He often says that changes must occur for the same to continue, here referring to the way he describes the “terrorist cell” of young revolutionaries under the reign of Charles X and the Battle of Hernani. How different was it then than it is today?

 

Want to know what inspired the carriage seduction scene between Rodolphe and Emma in Flaubert’s Madame Bovary?  


After reading A Passion for Paris, you will never stroll in the Luxembourg gardens in the same way. All the statues will come alive, from that of the beloved cursed poet Baudelaire and the painter Delacroix to the writer George Sand, the cross-dressing feminist and her lovers, the poet Alfred de Musset and Chopin, among others, and the sarabande of characters from Murger’s La Bohème heading to Café Momus, whose book “Scenes from Bohemian Life” directly  inspired the famous  Puccini opera La Bohème.  

 

 

For more information on the book and the walking tours log on to www.parisparistours.com , www.davidddownie.com and www.alisonharris.com   

 

 

 

 

  

cindy hutson

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Mangoes have dazzled palates across the globe for centuries with their aroma, taste, texture, and seemingly endless shapes, sizes, and colors. In Miami alone there are over 250 varieties. Miami-based writer, critic, poet and educator Jen Karetnick is the award-winning author of nine books, including three this year alone: the recently published book Mango and two volumes  Prayer of Confession and Brie Season about to be released.
Jen’s nickname, Mango Mama, could not be more appropriate! Jen lives on the last acre of a historic mango plantation with her husband, two children; three dogs; four cats; and fourteen mango trees!  By the time July comes around, Jen uses mangoes in the most unexpected ways, in just about everything, cocktails, smoothies, savory and sweet dishes.
Along with her own recipes which she has developed over the years, the book Mango features recipes from a group of Jen’s buddies who happen to be Miami's most celebrated chefs.
From smoothies to cocktails, from mango blintzes to jerked grouper with mango-fig chutney, and mangozpacho (mango-infused gazpacho)--this book is  the ultimate book on Mango. It is delightfully written, based on serious research and highlights  all those chefs and mixologists who are striving to use our local products in their cuisines.
Click here for Jen’s recipe for frozen mango sangría, or “Mangría,” 

When Chef Cindy Hutson opened  Norma's on the Beach on Lincoln Road in 1994, it was a hit. Her debut with her lifetime partner, Delius Shirley, was just the beginning of a long and successful career that shaped her life and changed South Florida's culinary landscape.


She went on to open the award-winning Ortanique on the Mile, in Coral Gables and has expanded her reach to the Caymans, the Bahamas, and, soon, to Downtown Miami, in the new Southeast Financial Center where the new restaurant  Zest will serve "cuisine from the sun."

Together with Delius, Cindy has just published a cookbook entitled From the Tip of My Tongue. With more than 75 recipes and over 100  photographs.   

Listen as Cindy talks about her cuisine, her life decisions and her joy of cooking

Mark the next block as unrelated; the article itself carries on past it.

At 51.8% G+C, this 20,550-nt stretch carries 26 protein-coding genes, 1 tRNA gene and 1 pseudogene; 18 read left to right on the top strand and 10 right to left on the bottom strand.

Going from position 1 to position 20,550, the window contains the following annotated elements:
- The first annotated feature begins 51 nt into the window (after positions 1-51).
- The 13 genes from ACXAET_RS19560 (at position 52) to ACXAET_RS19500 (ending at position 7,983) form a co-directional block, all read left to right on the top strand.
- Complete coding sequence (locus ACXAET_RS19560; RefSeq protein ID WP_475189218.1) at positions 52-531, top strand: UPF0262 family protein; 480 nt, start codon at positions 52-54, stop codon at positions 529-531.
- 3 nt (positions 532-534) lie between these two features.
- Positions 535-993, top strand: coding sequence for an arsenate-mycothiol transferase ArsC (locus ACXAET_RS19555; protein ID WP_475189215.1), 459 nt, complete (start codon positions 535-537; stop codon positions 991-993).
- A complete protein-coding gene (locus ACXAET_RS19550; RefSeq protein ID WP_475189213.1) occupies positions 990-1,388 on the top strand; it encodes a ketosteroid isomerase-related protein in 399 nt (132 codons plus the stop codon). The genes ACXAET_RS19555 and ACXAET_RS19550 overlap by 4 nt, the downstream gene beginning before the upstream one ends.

lentil underground

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Mangoes have dazzled palates across the globe for centuries with their aroma, taste, texture, and seemingly endless shapes, sizes, and colors. In Miami alone there are over 250 varieties. Miami-based writer, critic, poet and educator Jen Karetnick is the award-winning author of nine books, including three this year alone: the recently published book Mango and two volumes  Prayer of Confession and Brie Season about to be released.
Jen’s nickname, Mango Mama, could not be more appropriate! Jen lives on the last acre of a historic mango plantation with her husband, two children; three dogs; four cats; and fourteen mango trees!  By the time July comes around, Jen uses mangoes in the most unexpected ways, in just about everything, cocktails, smoothies, savory and sweet dishes.
Along with her own recipes which she has developed over the years, the book Mango features recipes from a group of Jen’s buddies who happen to be Miami's most celebrated chefs.
From smoothies to cocktails, from mango blintzes to jerked grouper with mango-fig chutney, and mangozpacho (mango-infused gazpacho)--this book is  the ultimate book on Mango. It is delightfully written, based on serious research and highlights  all those chefs and mixologists who are striving to use our local products in their cuisines.
Click here for Jen’s recipe for frozen mango sangría, or “Mangría,”

Big things come in small packages they say, and this is definitely true of lentils.  This tiny legume is not only a powerhouse of proteins and essential amino acids but is the stuff of legends. Who doesn’t know the story in Genesis  of Jacob and Esau who, some say was tricked into selling his birthright to his brother for a bowl of lentils? The metaphor of the power of lentils or of the character of human beings is there for us to stir and elaborate on.

Liz Carlisle, a journalist and fellow at UC Berkeley’s Center for Diversified Farming Systems, is a former country singer and a would-be organic farmer from Montana.  Is small, multi-crop farming a utopia? Or is it becoming a reality in Montana, a bastion of mega farms and genetically engineered wheat or other mono-crops?

Revolutions start from the ground up.